I read with great interest Guyana’s pursuit, through the office of the Attorney General and Minister of Legal Affairs, to be recognized as an arbitration hub in the Caribbean and Latin America. This would, at first thought, seem an ambitious project. But, Guyana is at the cusp of achieving greatness, be it at the economic or legal front.
International arbitration of transborder commercial disputes is futile if it cannot provide an award that is recognized and enforced. Article 3 of The United Nations Convention on the Recognition and Enforcement of Foreign Arbitral Awards (The New York Convention) states “Each Contracting State shall recognize arbitral awards as binding and enforce them under the rules of procedure of the territory where the award is relied upon…”. However, the word “award” is not defined in this Convention or the other international Conventions or the United Nations Commission on International Trade Law (UNCITRAL) rules dealing with arbitration.
The arbitrators may make many rulings. There may be rulings on procedural, jurisdictional or competence issues, and the making of partial, interim or final awards. The status of each ruling has significant consequences. If it is an award, then it connotes finality. It must be recognized and enforced unless challenged in the competent court.
Although awards are binding, they are not always carried out voluntarily by the losing parties. The losing party may apply to a court in the jurisdiction of the seat of the arbitration to have the recognition of the award refused. The New York Convention in Article V(1) spells out the grounds for the competent authority to refuse recognition. These grounds include procedural matters, such as the party applying for refusal being under some incapacity or not given proper notice, and the composition of the arbitral authority or the arbitral procedure not being under the agreement of the parties. Should the losing party succeed in having the award set aside, this will prevent the winning party from enforcing the award in other countries. For example, the U.S. District Court refused to enforce an award that was made by an arbitral tribunal in Nigeria and set aside by the Nigerian court.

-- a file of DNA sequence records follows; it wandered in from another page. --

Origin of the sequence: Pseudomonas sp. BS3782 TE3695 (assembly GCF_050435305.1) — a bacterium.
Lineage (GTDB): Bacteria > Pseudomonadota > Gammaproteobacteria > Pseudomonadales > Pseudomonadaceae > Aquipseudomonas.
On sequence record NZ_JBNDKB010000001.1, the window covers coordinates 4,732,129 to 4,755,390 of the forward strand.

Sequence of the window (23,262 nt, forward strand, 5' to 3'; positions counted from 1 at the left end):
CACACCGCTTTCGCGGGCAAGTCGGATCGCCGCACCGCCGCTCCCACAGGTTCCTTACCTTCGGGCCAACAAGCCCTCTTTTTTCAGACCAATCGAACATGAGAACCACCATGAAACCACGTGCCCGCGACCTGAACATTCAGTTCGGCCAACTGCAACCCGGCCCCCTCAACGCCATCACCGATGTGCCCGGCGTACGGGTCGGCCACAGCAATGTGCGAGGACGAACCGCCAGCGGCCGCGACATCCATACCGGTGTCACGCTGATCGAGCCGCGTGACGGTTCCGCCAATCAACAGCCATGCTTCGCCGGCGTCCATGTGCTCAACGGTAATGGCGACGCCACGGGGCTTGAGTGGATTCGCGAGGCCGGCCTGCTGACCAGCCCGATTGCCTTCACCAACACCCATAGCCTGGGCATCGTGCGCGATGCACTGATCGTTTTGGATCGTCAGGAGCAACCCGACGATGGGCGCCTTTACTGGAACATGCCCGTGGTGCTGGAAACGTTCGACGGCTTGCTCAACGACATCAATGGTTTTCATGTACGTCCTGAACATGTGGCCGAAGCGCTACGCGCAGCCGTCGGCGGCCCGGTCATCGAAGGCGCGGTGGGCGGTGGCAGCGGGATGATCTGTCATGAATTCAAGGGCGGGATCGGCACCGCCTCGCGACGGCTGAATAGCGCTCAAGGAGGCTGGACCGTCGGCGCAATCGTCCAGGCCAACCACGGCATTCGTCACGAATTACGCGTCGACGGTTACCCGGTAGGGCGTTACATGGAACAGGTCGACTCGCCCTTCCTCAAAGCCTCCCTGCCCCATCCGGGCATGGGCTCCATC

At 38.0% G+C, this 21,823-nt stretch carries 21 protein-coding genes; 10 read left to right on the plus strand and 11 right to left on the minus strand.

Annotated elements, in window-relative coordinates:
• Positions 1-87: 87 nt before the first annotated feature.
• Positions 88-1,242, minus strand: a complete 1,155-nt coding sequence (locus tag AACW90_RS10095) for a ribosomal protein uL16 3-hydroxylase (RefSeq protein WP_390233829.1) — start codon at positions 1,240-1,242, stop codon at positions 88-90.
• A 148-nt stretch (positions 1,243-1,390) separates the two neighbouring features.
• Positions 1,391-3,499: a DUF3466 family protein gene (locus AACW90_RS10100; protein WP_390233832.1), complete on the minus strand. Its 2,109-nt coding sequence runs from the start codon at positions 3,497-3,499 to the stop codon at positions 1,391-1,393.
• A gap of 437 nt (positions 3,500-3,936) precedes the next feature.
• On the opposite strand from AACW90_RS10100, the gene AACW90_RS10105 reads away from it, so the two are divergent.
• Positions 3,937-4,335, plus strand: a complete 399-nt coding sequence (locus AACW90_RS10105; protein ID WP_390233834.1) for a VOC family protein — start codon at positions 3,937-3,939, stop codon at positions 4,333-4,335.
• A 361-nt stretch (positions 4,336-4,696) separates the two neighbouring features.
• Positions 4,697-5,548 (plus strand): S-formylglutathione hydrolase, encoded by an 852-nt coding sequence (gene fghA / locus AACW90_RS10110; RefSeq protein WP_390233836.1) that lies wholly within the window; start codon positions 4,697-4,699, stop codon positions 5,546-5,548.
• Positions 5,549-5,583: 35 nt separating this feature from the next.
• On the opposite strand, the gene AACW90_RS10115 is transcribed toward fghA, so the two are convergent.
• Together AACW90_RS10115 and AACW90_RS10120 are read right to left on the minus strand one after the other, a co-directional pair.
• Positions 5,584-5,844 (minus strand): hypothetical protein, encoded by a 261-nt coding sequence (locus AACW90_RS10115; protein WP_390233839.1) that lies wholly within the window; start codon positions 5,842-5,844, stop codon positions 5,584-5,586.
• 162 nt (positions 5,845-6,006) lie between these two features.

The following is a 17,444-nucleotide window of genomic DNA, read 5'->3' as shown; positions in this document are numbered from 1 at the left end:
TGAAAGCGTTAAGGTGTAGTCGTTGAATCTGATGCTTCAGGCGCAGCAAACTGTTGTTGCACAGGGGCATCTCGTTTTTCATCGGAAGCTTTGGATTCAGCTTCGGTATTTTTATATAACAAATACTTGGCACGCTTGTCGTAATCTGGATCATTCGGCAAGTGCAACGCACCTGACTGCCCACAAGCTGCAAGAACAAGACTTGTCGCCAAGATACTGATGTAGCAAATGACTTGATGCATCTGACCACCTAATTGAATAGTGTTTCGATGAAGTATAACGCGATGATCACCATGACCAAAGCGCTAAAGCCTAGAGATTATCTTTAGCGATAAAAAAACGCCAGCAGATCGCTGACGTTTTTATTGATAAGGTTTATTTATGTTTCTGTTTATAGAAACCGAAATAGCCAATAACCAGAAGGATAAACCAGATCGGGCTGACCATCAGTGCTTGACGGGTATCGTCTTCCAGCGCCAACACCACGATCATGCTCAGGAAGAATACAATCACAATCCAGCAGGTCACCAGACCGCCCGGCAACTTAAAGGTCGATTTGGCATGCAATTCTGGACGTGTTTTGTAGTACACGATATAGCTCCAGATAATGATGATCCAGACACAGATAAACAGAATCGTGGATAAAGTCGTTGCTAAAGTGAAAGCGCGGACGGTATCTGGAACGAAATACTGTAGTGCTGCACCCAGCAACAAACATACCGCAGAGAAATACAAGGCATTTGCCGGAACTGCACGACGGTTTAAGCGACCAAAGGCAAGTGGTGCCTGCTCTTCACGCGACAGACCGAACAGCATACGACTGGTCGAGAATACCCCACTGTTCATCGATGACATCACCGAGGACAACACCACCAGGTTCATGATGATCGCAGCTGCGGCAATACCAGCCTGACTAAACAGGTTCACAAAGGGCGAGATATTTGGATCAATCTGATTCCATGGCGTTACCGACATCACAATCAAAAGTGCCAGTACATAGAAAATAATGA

Even if the losing party fails to have the award set aside, there is no guarantee that the award will be enforced in another country. The most effective way of enforcing the award against the losing party is to obtain an enforceable judgment in the court of a country where the losing party resides, conducts its business or has assets that may be seized.
Article V(2) of the New York Convention lists two grounds by which international enforcement may be refused. These are: where the subject matter of the dispute is not capable of settlement by arbitration under the laws of that country, or an award would be contrary to the public policy of that country.
The more problematic ground is that of public policy, owing to its indeterminate and evolving nature, primarily when it is expressed widely or in a localized parochial manner of public policy. In 2016, a Chinese court refused to recognize and enforce an International Chamber of Commerce (ICC) award on the ground that it was contrary to the public interest. The public interest rationale was based on the fact that a prior ad hoc arbitration award between the parties was rejected since China at that time did not recognize ad hoc arbitration.
A careful examination of the facts of the case suggests that the rejection was one of technicality rather than public policy.
Difficulties may arise in enforcing awards against State and State agencies where they rely on sovereign immunity. Although the International Centre for Settlement of International Disputes (ICSID) Convention provides that ICSID award should be treated as the final judgment of the court of the contracting State, courts will only exceptionally enforce against state assets, such as diplomatic buildings and property, central bank assets and military property.
Two positive trends are supporting international enforcement. Firstly, countries are recognizing that their non-compliance with awards can harm their commercial reputation and negatively impact inward foreign direct investment. Secondly, major trading countries, such as China and India, are now interpreting public policy exception more narrowly in line with the spirit of the Convention.
Ultimately, the key to a successful award is a well-drafted arbitration agreement that considers the law and procedures of the seat of arbitration and the trading countries of the parties. Guyana would therefore have to ensure that its laws and procedures will provide the competencies necessary for a recognizable and enforceable arbitration agreement and award.
Tameshwar N Lilmohan